The lych gate is of course the corpse gate, the covered entrance wherein the dead might be laid until a funeral could take place in the parish church. In the past there was often a several day wait for this essential ceremony, during which time the deceased must be shielded from bad weather, robbers and worse.
This particular lych gate stands on the path to Morville’s parish church of St. Gregory. Morville, itself, is a small hamlet on the main road between Much Wenlock and Bridgnorth, and like Wenlock has a monastic past, although the church is all that remains of this period. I suspect that the fabric of the actual monastery may well have been re-purposed in the building of the next-door Morville Hall, which began hot on the heels of Henry VIII’s Dissolution of the Monasteries in the 1540s.
In Saxon times the place was a thriving manor, and after the Norman invasion of 1066, continued to be so, its existing church and associated lands bandied about as pieces of valuable real estate in deals between kings, earls and churchmen, its native inhabitants bound by fetters of superstitious dread and the obligation to provide wealth and labour for their overlords.
The Norman earl Roger de Montgomery took over Morville (along with most of Shropshire) in 1086. Here he had built a Benedictine monastery, an outpost for his more prestigious Shrewsbury Abbey some twenty miles away. He also had Wenlock’s Saxon priory remodelled on a monumental scale, and ordered the building of numerous other religious houses in every adjacent small community across the county.
I do not think this extensive building programme had much to do with piety. This was first and foremost about stamping Norman authority over the land. It was also an overlord’s means to control people, the wealth they created, and by the ordering of good works from the wealth accrued, so ensure his own place in heaven. It was his insurance policy in an era when everyone lived with a mortal terror of hell and the devil. As Baldrick in Black Adder might say it was a very cunning plan – political, physical and psychic control all of a piece – a top-down wealth management strategy.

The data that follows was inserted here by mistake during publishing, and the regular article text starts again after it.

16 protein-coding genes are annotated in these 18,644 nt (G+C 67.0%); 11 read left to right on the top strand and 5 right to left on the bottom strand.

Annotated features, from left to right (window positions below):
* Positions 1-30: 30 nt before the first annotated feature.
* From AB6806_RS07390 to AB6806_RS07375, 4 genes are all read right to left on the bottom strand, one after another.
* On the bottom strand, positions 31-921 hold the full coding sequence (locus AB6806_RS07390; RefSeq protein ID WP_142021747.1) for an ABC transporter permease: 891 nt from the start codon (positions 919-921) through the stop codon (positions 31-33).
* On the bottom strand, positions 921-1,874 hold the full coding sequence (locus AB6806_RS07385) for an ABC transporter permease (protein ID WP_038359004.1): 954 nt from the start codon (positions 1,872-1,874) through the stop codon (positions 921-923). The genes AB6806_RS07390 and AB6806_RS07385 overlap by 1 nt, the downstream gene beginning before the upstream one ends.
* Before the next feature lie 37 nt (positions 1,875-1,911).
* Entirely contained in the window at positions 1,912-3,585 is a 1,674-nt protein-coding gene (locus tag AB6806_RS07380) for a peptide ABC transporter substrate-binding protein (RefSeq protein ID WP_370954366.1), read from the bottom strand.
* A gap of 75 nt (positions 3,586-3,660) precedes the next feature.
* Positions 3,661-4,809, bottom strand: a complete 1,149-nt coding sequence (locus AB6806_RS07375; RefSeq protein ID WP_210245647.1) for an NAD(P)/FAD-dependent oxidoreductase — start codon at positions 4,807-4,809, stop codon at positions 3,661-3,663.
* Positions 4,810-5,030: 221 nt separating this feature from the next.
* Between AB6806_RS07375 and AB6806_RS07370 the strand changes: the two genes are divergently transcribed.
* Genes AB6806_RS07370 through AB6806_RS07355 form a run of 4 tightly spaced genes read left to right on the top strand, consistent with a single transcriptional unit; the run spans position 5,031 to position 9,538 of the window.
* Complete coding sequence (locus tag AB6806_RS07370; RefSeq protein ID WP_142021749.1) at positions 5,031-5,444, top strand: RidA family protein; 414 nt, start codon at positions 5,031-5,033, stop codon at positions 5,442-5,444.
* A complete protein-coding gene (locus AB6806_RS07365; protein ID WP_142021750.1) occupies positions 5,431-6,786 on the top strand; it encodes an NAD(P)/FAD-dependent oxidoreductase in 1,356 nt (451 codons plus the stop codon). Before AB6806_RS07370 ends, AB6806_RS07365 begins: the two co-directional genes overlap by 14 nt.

If you go inside the church you may see, as you will in many old churches, the evidence of the psychic tyranny. The present building dates from the 1100s. Between the column arches on both sides of the nave, serpents slither down – an early medieval manifestation of ‘fake news’ perhaps? Imagine having them breathing down your neck every Sunday from infancy to grave. There was no opting out of the experience. Your very soul was in peril should you try to, and anyway this and the other snakes are endlessly hissing at the horrendous cost of becoming an outcast.
Even when the service is over – the mysteries of it conducted in a language you do not know, you are sent on your way by this jolly trio, just to reinforce the sense of threat for the rest of the week:
Today, the church in its country churchyard and the nearby hall are quintessentially scenic. My senses tell me that this is a lovely spot. But I confess, too, that increasingly I struggle with the rustically picturesque and the meaning I take from it.
For one thing, I still detect traces of susceptibility. The view of the hall, though presently owned by the National Trust, is still likely to induce a fit of the Downton Abbeys…
…that ultimately distasteful sense of nostalgia for a fake past of benign lords and grateful retainers. We may have Henry VIII to thank for loosening a little the stranglehold of the ruling elite, and broadening the class of major players to include merchants and professional men, but nearly five hundred years on, most of the country is still owned by small and powerful factions including the monarchy.
The fascinating thing is most of us don’t seem to notice, or realize how the way land continues to be controlled affects our lives in critically fundamental ways – the cost of a home – to buy or to rent – and the acceptance of ever-rising property ‘values’, the acceptance of mortgages for life. It is not for nothing that these holdings are referred to as ‘land banks’, or that any release of land for development is minutely managed to ensure maximum return from high priced, often poorly built, overcrowded properties.
We no longer have to plough milord’s fields, or give him our tithes in wheat and eggs, or bow to his whims, and tug forelocks, but the vestiges of feudalism are alive and well and residing in Britain, and more particularly, idling in its well-worn seats in the House of Lords, currently the focus of ‘a bit of a scandal’ as reported by the Electoral Reform Society. Of course we could do something about all this – if we really wanted to – if we stopped romancing about the past and started planning for a present that embraces everyone’s needs. It’s an interesting thought anyway.
Thursday’s Special: Traces of the Past
copyright 2017 Tish Farrell